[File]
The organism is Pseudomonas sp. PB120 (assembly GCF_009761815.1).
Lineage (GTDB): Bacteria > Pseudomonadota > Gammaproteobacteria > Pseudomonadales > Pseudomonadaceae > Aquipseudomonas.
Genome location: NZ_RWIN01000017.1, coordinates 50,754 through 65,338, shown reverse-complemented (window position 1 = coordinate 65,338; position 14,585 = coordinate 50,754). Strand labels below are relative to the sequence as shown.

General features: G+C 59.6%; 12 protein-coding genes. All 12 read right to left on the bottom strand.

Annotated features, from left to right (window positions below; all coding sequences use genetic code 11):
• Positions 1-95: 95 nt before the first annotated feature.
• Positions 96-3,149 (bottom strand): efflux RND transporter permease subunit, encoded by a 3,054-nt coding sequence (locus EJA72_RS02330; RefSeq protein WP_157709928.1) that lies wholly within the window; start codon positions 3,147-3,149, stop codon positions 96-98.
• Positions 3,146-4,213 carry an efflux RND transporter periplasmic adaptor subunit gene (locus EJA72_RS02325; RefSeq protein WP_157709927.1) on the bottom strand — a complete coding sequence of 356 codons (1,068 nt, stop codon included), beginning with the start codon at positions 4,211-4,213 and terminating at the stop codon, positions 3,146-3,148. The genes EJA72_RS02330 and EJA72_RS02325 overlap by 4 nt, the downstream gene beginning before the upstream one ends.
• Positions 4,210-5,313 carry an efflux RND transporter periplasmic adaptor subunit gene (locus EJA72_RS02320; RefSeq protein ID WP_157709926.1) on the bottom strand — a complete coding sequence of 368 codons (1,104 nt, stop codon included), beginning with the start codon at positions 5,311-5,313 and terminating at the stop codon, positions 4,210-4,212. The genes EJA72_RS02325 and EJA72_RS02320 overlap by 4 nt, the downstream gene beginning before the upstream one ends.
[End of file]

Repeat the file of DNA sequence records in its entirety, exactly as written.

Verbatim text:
The organism is Pseudomonas sp. PB120 (assembly GCF_009761815.1).
Lineage (GTDB): Bacteria > Pseudomonadota > Gammaproteobacteria > Pseudomonadales > Pseudomonadaceae > Aquipseudomonas.
Genome location: NZ_RWIN01000017.1, coordinates 50,754 through 65,338, shown reverse-complemented (window position 1 = coordinate 65,338; position 14,585 = coordinate 50,754). Strand labels below are relative to the sequence as shown.

General features: G+C 59.6%; 12 protein-coding genes. All 12 read right to left on the bottom strand.

Annotated features, from left to right (window positions below; all coding sequences use genetic code 11):
• Positions 1-95: 95 nt before the first annotated feature.
• Positions 96-3,149 (bottom strand): efflux RND transporter permease subunit, encoded by a 3,054-nt coding sequence (locus EJA72_RS02330; RefSeq protein WP_157709928.1) that lies wholly within the window; start codon positions 3,147-3,149, stop codon positions 96-98.
• Positions 3,146-4,213 carry an efflux RND transporter periplasmic adaptor subunit gene (locus EJA72_RS02325; RefSeq protein WP_157709927.1) on the bottom strand — a complete coding sequence of 356 codons (1,068 nt, stop codon included), beginning with the start codon at positions 4,211-4,213 and terminating at the stop codon, positions 3,146-3,148. The genes EJA72_RS02330 and EJA72_RS02325 overlap by 4 nt, the downstream gene beginning before the upstream one ends.
• Positions 4,210-5,313 carry an efflux RND transporter periplasmic adaptor subunit gene (locus EJA72_RS02320; RefSeq protein ID WP_157709926.1) on the bottom strand — a complete coding sequence of 368 codons (1,104 nt, stop codon included), beginning with the start codon at positions 5,311-5,313 and terminating at the stop codon, positions 4,210-4,212. The genes EJA72_RS02325 and EJA72_RS02320 overlap by 4 nt, the downstream gene beginning before the upstream one ends.